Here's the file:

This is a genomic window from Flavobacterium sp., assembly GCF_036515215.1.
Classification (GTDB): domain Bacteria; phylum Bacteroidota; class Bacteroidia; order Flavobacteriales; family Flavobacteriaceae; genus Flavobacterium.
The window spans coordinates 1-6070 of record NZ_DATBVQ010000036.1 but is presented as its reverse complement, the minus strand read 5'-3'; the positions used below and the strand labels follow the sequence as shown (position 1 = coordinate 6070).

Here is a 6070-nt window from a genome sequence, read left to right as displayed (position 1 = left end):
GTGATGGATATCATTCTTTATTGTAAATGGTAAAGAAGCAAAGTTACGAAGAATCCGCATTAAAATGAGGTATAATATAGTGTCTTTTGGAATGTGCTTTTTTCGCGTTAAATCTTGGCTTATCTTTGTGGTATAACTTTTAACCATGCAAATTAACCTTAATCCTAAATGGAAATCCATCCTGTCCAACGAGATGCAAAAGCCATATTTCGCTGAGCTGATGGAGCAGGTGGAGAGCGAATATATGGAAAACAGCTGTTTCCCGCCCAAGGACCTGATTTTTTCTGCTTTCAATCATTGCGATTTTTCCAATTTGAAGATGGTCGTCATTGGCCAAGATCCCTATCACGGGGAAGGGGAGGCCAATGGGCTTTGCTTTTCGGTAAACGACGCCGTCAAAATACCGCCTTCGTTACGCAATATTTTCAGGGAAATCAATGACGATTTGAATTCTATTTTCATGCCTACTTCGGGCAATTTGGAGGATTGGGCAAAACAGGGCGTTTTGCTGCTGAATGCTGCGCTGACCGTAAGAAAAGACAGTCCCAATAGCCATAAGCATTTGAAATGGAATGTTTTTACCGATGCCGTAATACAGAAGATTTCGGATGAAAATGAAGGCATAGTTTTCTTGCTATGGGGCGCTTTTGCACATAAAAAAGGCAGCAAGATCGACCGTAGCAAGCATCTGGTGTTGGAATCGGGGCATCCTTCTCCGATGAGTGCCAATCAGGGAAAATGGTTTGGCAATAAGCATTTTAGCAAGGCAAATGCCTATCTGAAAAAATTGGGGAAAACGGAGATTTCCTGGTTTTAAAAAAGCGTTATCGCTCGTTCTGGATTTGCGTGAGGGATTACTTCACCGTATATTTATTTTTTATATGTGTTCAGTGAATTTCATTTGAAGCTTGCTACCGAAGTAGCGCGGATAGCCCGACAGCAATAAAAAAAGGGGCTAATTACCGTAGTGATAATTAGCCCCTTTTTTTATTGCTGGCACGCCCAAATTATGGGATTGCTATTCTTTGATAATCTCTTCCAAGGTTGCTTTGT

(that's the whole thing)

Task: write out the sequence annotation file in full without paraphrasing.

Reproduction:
This is a genomic window from Flavobacterium sp., assembly GCF_036515215.1.
Classification (GTDB): domain Bacteria; phylum Bacteroidota; class Bacteroidia; order Flavobacteriales; family Flavobacteriaceae; genus Flavobacterium.
The window spans coordinates 1-6070 of record NZ_DATBVQ010000036.1 but is presented as its reverse complement, the minus strand read 5'-3'; the positions used below and the strand labels follow the sequence as shown (position 1 = coordinate 6070).

Here is a 6070-nt window from a genome sequence, read left to right as displayed (position 1 = left end):
GTGATGGATATCATTCTTTATTGTAAATGGTAAAGAAGCAAAGTTACGAAGAATCCGCATTAAAATGAGGTATAATATAGTGTCTTTTGGAATGTGCTTTTTTCGCGTTAAATCTTGGCTTATCTTTGTGGTATAACTTTTAACCATGCAAATTAACCTTAATCCTAAATGGAAATCCATCCTGTCCAACGAGATGCAAAAGCCATATTTCGCTGAGCTGATGGAGCAGGTGGAGAGCGAATATATGGAAAACAGCTGTTTCCCGCCCAAGGACCTGATTTTTTCTGCTTTCAATCATTGCGATTTTTCCAATTTGAAGATGGTCGTCATTGGCCAAGATCCCTATCACGGGGAAGGGGAGGCCAATGGGCTTTGCTTTTCGGTAAACGACGCCGTCAAAATACCGCCTTCGTTACGCAATATTTTCAGGGAAATCAATGACGATTTGAATTCTATTTTCATGCCTACTTCGGGCAATTTGGAGGATTGGGCAAAACAGGGCGTTTTGCTGCTGAATGCTGCGCTGACCGTAAGAAAAGACAGTCCCAATAGCCATAAGCATTTGAAATGGAATGTTTTTACCGATGCCGTAATACAGAAGATTTCGGATGAAAATGAAGGCATAGTTTTCTTGCTATGGGGCGCTTTTGCACATAAAAAAGGCAGCAAGATCGACCGTAGCAAGCATCTGGTGTTGGAATCGGGGCATCCTTCTCCGATGAGTGCCAATCAGGGAAAATGGTTTGGCAATAAGCATTTTAGCAAGGCAAATGCCTATCTGAAAAAATTGGGGAAAACGGAGATTTCCTGGTTTTAAAAAAGCGTTATCGCTCGTTCTGGATTTGCGTGAGGGATTACTTCACCGTATATTTATTTTTTATATGTGTTCAGTGAATTTCATTTGAAGCTTGCTACCGAAGTAGCGCGGATAGCCCGACAGCAATAAAAAAAGGGGCTAATTACCGTAGTGATAATTAGCCCCTTTTTTTATTGCTGGCACGCCCAAATTATGGGATTGCTATTCTTTGATAATCTCTTCCAAGGTTGCTTTGT